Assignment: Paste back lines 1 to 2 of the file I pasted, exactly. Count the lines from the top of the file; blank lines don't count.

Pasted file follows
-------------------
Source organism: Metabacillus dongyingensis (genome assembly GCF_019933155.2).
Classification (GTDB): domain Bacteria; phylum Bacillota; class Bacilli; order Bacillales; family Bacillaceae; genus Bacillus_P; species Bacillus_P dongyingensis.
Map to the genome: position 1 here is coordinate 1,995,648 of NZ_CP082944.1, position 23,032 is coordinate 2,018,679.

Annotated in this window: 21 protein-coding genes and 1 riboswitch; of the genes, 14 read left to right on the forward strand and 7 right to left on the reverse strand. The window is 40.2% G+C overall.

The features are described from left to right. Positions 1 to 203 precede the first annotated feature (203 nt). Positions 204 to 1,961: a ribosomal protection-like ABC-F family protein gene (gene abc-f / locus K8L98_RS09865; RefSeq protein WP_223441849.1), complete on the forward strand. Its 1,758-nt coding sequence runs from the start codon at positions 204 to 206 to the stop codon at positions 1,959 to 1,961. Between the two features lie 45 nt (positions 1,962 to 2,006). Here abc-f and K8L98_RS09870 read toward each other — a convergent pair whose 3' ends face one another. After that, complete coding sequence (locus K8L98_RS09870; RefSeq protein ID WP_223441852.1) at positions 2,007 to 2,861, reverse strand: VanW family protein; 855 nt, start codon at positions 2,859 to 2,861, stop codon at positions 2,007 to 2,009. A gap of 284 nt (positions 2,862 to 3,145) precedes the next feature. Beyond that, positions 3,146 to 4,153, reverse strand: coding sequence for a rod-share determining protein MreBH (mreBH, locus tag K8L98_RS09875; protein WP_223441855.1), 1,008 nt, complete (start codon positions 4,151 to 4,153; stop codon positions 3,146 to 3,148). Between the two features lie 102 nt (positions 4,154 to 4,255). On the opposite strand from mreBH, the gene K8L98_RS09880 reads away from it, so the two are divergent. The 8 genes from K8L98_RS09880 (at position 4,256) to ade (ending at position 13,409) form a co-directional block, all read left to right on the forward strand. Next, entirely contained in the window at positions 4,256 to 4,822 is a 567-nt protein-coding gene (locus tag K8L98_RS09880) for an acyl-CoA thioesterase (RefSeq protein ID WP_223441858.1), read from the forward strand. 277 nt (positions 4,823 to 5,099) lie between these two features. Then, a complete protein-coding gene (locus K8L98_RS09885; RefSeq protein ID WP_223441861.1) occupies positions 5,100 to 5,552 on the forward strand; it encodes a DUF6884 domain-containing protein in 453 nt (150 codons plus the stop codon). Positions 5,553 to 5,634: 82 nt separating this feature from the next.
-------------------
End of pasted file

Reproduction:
Source organism: Metabacillus dongyingensis (genome assembly GCF_019933155.2).
Classification (GTDB): domain Bacteria; phylum Bacillota; class Bacilli; order Bacillales; family Bacillaceae; genus Bacillus_P; species Bacillus_P dongyingensis.